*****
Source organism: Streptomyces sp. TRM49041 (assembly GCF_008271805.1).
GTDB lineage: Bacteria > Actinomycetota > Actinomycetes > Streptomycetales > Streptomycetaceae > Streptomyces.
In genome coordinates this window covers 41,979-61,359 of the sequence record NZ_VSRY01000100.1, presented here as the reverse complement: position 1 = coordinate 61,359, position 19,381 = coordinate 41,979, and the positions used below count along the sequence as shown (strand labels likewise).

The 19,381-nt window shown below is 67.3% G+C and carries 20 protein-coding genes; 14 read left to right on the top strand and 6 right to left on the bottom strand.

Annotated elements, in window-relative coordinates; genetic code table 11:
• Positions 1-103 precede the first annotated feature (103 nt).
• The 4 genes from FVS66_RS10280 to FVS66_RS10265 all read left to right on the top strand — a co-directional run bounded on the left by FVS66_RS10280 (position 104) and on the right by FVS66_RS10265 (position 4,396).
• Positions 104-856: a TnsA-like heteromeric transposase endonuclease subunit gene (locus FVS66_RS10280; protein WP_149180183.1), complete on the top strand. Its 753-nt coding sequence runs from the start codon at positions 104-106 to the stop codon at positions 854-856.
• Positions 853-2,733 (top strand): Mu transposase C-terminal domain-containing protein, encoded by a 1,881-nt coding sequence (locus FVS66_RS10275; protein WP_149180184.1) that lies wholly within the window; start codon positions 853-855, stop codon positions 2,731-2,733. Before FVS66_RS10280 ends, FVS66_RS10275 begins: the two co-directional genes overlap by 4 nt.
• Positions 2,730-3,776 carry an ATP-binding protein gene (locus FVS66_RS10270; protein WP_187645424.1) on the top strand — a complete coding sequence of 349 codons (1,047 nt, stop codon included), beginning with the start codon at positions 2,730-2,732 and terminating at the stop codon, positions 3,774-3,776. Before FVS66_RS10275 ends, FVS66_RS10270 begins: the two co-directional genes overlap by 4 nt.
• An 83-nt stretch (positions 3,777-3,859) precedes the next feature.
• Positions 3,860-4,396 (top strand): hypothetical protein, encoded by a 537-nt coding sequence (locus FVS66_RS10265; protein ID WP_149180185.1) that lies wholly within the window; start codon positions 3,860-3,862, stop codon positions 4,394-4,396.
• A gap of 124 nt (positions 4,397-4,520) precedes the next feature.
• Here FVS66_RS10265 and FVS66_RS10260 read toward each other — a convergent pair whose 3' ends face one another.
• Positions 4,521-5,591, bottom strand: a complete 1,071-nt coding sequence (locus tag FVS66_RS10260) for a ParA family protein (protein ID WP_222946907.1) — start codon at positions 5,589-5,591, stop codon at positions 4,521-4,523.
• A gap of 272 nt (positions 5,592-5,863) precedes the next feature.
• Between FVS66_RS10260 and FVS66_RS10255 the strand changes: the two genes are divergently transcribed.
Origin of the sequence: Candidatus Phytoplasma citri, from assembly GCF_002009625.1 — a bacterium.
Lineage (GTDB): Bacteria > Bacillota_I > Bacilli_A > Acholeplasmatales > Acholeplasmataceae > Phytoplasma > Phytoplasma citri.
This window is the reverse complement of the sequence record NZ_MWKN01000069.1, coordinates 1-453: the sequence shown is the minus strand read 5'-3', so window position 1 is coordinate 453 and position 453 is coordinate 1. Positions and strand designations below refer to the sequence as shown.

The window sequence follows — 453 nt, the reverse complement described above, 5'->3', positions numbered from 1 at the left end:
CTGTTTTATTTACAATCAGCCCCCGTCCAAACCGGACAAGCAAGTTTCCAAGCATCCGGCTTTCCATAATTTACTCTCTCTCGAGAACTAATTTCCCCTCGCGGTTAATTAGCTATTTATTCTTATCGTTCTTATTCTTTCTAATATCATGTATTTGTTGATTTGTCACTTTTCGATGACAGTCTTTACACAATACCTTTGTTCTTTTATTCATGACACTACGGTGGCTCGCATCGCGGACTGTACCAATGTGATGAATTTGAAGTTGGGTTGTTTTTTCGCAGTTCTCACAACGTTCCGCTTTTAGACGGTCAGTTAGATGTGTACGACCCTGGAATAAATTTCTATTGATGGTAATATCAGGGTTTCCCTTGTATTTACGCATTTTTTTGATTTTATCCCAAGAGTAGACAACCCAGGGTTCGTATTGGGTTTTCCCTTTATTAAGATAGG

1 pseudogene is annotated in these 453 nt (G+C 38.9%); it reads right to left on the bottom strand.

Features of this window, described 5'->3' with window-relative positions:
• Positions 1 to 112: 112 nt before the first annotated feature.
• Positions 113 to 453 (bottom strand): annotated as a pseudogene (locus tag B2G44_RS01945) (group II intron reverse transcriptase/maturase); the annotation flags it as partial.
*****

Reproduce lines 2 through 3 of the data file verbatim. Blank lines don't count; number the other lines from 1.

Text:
GTDB lineage: Bacteria > Actinomycetota > Actinomycetes > Streptomycetales > Streptomycetaceae > Streptomyces.
In genome coordinates this window covers 41,979-61,359 of the sequence record NZ_VSRY01000100.1, presented here as the reverse complement: position 1 = coordinate 61,359, position 19,381 = coordinate 41,979, and the positions used below count along the sequence as shown (strand labels likewise).